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Date of creation: Jan 2010
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Handle: RePEc:sip:dpaper:09-004

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Keywords: fertility; wealth shocks; housing market; demographics;

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References

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  1. Edward L. Glaeser & Joseph Gyourko & Raven E. Saks, 2005. "Why Have Housing Prices Gone Up?," Harvard Institute of Economic Research Working Papers 2061, Harvard - Institute of Economic Research.
  2. John Campbell & Joao Cocco, 2004. "How Do House Prices Affect Consumption? Evidence from Micro Data," 2004 Meeting Papers 357a, Society for Economic Dynamics.
  3. Joseph Gyourko & Christopher Mayer & Todd Sinai, 2013. "Superstar Cities," American Economic Journal: Economic Policy, American Economic Association, vol. 5(4), pages 167-99, November.
  4. Alma Cohen & Rajeev Dehejia & Dmitri Romanov, 2007. "Do Financial Incentives Affect Fertility?," NBER Working Papers 13700, National Bureau of Economic Research, Inc.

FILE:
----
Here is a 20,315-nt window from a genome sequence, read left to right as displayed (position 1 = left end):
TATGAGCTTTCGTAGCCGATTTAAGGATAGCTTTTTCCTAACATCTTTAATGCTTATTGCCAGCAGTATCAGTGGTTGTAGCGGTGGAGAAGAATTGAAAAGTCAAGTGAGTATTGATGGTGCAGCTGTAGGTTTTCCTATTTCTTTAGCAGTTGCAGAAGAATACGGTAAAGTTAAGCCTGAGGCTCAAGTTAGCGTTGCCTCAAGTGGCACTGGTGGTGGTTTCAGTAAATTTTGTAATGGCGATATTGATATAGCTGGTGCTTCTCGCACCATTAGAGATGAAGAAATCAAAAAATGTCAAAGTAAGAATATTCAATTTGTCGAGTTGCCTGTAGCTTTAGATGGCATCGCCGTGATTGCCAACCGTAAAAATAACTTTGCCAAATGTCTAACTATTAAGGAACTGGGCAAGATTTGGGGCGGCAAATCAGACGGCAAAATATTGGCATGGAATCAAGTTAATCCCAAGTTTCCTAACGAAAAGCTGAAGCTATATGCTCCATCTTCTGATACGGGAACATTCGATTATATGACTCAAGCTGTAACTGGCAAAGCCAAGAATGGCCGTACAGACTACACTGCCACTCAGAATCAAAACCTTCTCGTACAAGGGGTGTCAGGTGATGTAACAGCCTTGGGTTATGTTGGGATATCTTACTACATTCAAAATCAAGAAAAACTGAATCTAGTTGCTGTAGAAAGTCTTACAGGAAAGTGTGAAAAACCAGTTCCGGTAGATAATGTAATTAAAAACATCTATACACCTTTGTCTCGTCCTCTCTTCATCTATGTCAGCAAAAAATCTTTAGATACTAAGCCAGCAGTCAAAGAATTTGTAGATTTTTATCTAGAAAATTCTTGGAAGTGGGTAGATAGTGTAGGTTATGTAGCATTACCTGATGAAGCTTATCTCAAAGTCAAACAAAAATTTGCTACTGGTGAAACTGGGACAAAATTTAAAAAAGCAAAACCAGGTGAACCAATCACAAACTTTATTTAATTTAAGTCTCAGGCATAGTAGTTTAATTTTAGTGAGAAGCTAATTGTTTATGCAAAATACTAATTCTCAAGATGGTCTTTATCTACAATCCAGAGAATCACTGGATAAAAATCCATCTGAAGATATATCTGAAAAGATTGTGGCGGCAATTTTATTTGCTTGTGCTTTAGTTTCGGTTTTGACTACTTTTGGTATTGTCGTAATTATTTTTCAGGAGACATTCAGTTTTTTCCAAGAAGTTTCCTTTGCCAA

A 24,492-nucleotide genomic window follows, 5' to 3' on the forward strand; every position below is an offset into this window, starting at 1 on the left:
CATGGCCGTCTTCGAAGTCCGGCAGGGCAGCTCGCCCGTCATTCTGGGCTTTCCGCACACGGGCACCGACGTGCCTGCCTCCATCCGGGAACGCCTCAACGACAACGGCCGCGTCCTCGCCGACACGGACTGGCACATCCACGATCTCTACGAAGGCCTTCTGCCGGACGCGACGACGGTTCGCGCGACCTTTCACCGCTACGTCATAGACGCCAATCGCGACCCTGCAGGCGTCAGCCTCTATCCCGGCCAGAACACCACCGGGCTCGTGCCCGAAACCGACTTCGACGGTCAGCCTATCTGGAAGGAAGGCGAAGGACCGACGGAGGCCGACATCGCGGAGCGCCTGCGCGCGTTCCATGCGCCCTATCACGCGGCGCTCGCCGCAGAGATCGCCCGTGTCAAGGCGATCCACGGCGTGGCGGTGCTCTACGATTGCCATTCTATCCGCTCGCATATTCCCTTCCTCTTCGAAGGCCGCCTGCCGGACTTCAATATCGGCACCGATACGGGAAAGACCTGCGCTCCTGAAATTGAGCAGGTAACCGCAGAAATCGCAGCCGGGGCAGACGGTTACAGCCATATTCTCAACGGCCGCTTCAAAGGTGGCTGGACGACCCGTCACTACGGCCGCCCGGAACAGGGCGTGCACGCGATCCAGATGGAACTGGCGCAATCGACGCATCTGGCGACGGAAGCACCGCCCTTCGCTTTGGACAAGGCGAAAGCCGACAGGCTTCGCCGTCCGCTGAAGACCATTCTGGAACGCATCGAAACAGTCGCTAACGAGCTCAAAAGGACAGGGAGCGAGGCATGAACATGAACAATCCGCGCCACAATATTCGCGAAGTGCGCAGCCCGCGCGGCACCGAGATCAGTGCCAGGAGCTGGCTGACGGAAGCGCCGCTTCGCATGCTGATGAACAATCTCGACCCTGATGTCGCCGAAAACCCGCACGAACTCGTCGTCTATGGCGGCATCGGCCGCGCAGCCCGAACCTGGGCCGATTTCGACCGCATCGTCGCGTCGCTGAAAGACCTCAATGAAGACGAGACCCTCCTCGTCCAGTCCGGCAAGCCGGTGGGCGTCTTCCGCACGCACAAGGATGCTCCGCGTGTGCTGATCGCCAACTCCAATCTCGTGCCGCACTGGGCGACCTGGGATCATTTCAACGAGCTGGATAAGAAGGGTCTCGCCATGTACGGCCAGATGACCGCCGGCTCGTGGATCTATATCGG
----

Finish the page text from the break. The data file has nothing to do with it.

5. Karl E. Case & John M. Quigley & Robert J. Shiller, 2001. "Comparing Wealth Effects: The Stock Market versus the Housing Market," Cowles Foundation Discussion Papers 1335, Cowles Foundation for Research in Economics, Yale University.
  6. Dan Black & Natalia Kolesnikova & Seth G. Sanders & Lowell J. Taylor, 2009. "Are children 'normal'?," Working Papers 2008-040, Federal Reserve Bank of St. Louis.
  7. Orazio Attanasio & Laura Blow & Robert Hamilton & Andrew Leicester, 2005. "Booms and busts: consumption, house prices and expectations," IFS Working Papers W05/24, Institute for Fiscal Studies.